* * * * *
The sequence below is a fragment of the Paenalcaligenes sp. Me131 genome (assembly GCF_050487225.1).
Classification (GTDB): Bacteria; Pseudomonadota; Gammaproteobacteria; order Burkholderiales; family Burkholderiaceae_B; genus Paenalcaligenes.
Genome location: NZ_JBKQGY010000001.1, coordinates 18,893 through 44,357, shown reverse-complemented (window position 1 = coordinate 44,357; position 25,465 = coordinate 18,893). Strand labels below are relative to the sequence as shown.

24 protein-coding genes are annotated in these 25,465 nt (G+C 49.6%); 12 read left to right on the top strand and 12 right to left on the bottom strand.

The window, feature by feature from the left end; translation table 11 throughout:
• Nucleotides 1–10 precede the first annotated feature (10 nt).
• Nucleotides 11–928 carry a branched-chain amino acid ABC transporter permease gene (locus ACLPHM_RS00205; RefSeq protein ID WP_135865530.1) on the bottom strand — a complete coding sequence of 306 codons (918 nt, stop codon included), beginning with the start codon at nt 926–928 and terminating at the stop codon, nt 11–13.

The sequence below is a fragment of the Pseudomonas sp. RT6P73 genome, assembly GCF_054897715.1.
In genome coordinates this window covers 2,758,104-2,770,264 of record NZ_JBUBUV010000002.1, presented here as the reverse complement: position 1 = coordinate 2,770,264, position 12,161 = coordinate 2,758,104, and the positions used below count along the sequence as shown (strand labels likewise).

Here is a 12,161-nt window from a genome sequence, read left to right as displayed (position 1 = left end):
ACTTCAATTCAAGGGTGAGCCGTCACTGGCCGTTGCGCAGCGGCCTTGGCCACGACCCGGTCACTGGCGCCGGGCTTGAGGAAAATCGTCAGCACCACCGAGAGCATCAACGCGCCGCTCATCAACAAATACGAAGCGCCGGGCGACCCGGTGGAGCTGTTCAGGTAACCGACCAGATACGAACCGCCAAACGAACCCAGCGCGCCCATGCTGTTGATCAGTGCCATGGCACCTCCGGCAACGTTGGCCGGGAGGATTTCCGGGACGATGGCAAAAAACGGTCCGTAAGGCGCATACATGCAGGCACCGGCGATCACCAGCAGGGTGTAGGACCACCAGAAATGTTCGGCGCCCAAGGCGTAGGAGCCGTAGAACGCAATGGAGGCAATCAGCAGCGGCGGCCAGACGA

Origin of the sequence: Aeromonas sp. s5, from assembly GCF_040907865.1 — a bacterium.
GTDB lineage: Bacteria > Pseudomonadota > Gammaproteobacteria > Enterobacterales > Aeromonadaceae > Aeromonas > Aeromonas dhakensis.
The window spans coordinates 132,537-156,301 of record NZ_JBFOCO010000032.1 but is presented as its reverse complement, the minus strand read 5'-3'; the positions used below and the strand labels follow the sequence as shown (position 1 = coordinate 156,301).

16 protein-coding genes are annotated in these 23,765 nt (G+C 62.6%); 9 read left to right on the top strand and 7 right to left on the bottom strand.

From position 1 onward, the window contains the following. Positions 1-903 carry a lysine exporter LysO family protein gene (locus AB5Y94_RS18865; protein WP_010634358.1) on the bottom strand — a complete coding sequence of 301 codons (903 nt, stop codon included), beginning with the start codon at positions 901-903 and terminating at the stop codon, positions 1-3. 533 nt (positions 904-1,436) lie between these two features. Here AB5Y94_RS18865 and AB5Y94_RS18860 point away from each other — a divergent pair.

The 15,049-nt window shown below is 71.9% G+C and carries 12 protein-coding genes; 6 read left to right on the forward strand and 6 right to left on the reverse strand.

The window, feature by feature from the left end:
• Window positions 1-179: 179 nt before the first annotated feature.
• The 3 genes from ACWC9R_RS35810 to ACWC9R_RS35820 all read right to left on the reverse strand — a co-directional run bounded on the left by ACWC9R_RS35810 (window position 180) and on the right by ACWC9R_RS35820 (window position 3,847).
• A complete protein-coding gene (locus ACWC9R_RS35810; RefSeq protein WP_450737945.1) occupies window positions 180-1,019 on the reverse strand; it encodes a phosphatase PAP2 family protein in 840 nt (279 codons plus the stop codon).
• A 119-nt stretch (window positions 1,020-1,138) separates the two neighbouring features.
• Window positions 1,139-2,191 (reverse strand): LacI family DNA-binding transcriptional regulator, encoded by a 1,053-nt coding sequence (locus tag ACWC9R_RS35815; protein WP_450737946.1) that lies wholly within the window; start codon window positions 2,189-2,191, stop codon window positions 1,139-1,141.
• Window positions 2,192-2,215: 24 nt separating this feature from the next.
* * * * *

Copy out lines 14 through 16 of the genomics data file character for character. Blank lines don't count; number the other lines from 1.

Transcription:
The window spans coordinates 132,537-156,301 of record NZ_JBFOCO010000032.1 but is presented as its reverse complement, the minus strand read 5'-3'; the positions used below and the strand labels follow the sequence as shown (position 1 = coordinate 156,301).

16 protein-coding genes are annotated in these 23,765 nt (G+C 62.6%); 9 read left to right on the top strand and 7 right to left on the bottom strand.

From position 1 onward, the window contains the following. Positions 1-903 carry a lysine exporter LysO family protein gene (locus AB5Y94_RS18865; protein WP_010634358.1) on the bottom strand — a complete coding sequence of 301 codons (903 nt, stop codon included), beginning with the start codon at positions 901-903 and terminating at the stop codon, positions 1-3. 533 nt (positions 904-1,436) lie between these two features. Here AB5Y94_RS18865 and AB5Y94_RS18860 point away from each other — a divergent pair.